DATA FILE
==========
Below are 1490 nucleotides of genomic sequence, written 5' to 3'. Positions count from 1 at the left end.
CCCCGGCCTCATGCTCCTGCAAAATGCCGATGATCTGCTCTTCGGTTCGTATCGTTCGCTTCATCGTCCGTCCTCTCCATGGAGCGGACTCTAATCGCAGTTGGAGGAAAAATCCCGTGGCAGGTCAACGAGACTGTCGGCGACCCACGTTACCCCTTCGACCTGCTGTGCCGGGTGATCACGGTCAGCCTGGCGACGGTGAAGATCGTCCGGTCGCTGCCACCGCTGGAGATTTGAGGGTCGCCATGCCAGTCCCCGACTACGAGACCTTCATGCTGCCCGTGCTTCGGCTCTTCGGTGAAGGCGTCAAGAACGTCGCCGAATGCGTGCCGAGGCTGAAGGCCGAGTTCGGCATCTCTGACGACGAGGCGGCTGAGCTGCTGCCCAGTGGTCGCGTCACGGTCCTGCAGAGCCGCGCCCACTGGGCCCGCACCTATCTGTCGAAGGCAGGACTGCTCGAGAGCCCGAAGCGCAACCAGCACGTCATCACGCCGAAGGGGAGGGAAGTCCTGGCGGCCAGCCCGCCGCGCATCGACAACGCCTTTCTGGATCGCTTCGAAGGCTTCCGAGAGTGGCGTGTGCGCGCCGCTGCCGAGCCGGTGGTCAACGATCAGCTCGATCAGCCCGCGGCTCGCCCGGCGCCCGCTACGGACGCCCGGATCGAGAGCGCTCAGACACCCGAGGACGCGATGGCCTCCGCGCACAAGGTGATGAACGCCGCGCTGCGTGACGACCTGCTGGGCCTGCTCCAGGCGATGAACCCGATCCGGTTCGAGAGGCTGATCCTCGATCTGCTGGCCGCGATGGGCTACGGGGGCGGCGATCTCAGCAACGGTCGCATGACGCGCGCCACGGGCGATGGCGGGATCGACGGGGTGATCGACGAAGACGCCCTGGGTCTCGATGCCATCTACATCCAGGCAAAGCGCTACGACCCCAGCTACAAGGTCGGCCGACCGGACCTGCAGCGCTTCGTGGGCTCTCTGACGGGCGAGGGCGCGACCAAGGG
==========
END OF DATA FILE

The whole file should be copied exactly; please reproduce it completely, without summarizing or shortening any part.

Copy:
Below are 1490 nucleotides of genomic sequence, written 5' to 3'. Positions count from 1 at the left end.
CCCCGGCCTCATGCTCCTGCAAAATGCCGATGATCTGCTCTTCGGTTCGTATCGTTCGCTTCATCGTCCGTCCTCTCCATGGAGCGGACTCTAATCGCAGTTGGAGGAAAAATCCCGTGGCAGGTCAACGAGACTGTCGGCGACCCACGTTACCCCTTCGACCTGCTGTGCCGGGTGATCACGGTCAGCCTGGCGACGGTGAAGATCGTCCGGTCGCTGCCACCGCTGGAGATTTGAGGGTCGCCATGCCAGTCCCCGACTACGAGACCTTCATGCTGCCCGTGCTTCGGCTCTTCGGTGAAGGCGTCAAGAACGTCGCCGAATGCGTGCCGAGGCTGAAGGCCGAGTTCGGCATCTCTGACGACGAGGCGGCTGAGCTGCTGCCCAGTGGTCGCGTCACGGTCCTGCAGAGCCGCGCCCACTGGGCCCGCACCTATCTGTCGAAGGCAGGACTGCTCGAGAGCCCGAAGCGCAACCAGCACGTCATCACGCCGAAGGGGAGGGAAGTCCTGGCGGCCAGCCCGCCGCGCATCGACAACGCCTTTCTGGATCGCTTCGAAGGCTTCCGAGAGTGGCGTGTGCGCGCCGCTGCCGAGCCGGTGGTCAACGATCAGCTCGATCAGCCCGCGGCTCGCCCGGCGCCCGCTACGGACGCCCGGATCGAGAGCGCTCAGACACCCGAGGACGCGATGGCCTCCGCGCACAAGGTGATGAACGCCGCGCTGCGTGACGACCTGCTGGGCCTGCTCCAGGCGATGAACCCGATCCGGTTCGAGAGGCTGATCCTCGATCTGCTGGCCGCGATGGGCTACGGGGGCGGCGATCTCAGCAACGGTCGCATGACGCGCGCCACGGGCGATGGCGGGATCGACGGGGTGATCGACGAAGACGCCCTGGGTCTCGATGCCATCTACATCCAGGCAAAGCGCTACGACCCCAGCTACAAGGTCGGCCGACCGGACCTGCAGCGCTTCGTGGGCTCTCTGACGGGCGAGGGCGCGACCAAGGG